Philippe Labro’s week: France delivered, the Republic brutalized

Philippe Labro is a writer, filmmaker and journalist. Every Friday, for CNEWS, he comments on what he saw, experienced and observed during the week. A subjective and free notepad.


There is nothing to do, I may be ironic, sometimes, about the abuse of birthdays and commemorations (this so French mania), when June 6 arrives, I can not help thinking of this military prowess, this extraordinary strategic and organizational gesture that was on June 6, 1944, the “longest day”. The landing of the allied forces (United States, Great Britain, Canada – and also France) on the beaches of Normandy. We cannot say that, this year, we will have told you a lot about it. Barely a few lines, in some media. It would have been welcome, however, that one recalled the significance of this reality: thousands of young Americans, coming from Illinois, Kansas, New Jersey, Florida, barely 20 years old, who gave their lives to liberate France and Europe and were unaware of the existence of these names, such as Ouistreham, Sainte-Mère-Eglise, Pointe du Hoc, Cotentin, Calvados …

When I walk quietly in the main street of Pont-l’Evêque, I sometimes think of these kids. It has been calculated that, between the time they jumped from the barges, the famous LCVP (Landing Craft Vehicle & Personnel), to jump into the water and reach the sand, they had a life expectancy of 7 seconds. It is far, you will tell me, very far. Maybe, but it’s unforgettable.


“Liberation” was the keyword of this bygone era. An almost sacred word. The same term is on everyone’s lips today, but it is used for much less exceptional news: the opening of bars, restaurants, cinemas, stadiums, concert halls… It seems like the simple sound of glasses. colliding, the little music of conversations on the terraces, the queues to go and listen to rock or classic, have taken on the scale of a major event. So were there so many deaths, so many exploits and permanent sacrifices of the entire health community in France, so many inventions, so much creativity, so many demonstrations of what human beings are capable of doing and of enduring? , so that we can go into ecstasies before the return of banality, routine, “normal” life? In truth, nothing is “normal”. Everything is mystery.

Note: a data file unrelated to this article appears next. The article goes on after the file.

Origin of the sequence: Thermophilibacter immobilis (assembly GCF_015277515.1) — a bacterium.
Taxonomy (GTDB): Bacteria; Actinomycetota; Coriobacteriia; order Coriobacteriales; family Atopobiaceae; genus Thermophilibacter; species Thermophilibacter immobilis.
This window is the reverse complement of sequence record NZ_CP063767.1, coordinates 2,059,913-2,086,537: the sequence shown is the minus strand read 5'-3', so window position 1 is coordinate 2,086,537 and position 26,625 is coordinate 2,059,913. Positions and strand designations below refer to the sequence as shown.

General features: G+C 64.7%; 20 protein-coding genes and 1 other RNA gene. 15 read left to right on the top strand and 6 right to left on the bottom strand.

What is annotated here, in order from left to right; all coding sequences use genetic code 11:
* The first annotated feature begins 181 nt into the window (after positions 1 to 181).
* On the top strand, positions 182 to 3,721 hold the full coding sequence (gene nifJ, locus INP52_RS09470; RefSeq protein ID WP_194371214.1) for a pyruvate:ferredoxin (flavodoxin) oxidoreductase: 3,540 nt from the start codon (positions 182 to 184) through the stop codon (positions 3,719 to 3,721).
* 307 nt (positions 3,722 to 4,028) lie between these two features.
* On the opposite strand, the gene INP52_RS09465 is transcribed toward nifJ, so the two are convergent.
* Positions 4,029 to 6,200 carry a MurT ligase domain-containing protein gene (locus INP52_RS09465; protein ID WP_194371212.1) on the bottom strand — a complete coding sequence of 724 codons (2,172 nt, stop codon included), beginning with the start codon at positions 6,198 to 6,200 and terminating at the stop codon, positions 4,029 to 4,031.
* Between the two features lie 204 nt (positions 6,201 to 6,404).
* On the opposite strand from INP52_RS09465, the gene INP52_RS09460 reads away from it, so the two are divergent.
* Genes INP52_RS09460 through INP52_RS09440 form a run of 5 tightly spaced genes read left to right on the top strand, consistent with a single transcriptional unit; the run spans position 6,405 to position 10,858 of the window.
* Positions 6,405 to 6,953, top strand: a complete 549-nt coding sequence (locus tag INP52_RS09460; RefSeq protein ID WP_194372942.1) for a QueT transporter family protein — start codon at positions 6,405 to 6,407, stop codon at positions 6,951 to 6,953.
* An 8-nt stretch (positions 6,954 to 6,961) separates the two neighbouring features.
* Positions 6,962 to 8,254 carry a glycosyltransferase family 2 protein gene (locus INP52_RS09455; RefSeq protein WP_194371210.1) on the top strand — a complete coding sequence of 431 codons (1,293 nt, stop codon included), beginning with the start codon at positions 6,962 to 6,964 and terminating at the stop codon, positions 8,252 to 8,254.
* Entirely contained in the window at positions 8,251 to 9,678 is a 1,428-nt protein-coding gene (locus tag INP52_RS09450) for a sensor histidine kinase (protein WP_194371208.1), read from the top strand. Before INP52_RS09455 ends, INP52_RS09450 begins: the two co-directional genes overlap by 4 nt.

The sports pages are turning. We have entered that phase of the year where tennis precedes football, which precedes rugby, which precedes cycling. It is the great waltz of tournaments, of challenges. In tennis, there are champions who do not want to die (Federer-Nadal) and those who wish to succeed them (Zverev-Tsitsipas). In football, this dream (accessible?) Of the Blues: to win the European championship after the World Cup. In rugby, will Toulouse make its Grand Slam, with Brennus’ shield after the European Cup?

The parenthesis of distraction cannot hide the evil that runs, that of verbal violence (Mélenchon), the violence of the gesture (the fool who slaps the president), the permanent rise of anathemas, the degradation of speeches, exasperation trends – the culture of cancellation, the so-called active minorities which seem to dominate a so-called silent majority. The zeitgeist is contradictory. On the one hand, a return to “normal” life. On the other hand, the sad passions and the insignificant taste for excess, but that social networks and media are growing unnecessarily.

It has nothing to do with the above, but I recommend Alain Baraton’s Dictionary of Trees Love (ed. Plon). Rarely have I read such a fascinating and revealing “Love Dictionary” from this famous collection. A short example: “The proof is made that the trees sleep. Maybe they’re dreaming. The question will be to know to what or to whom. “

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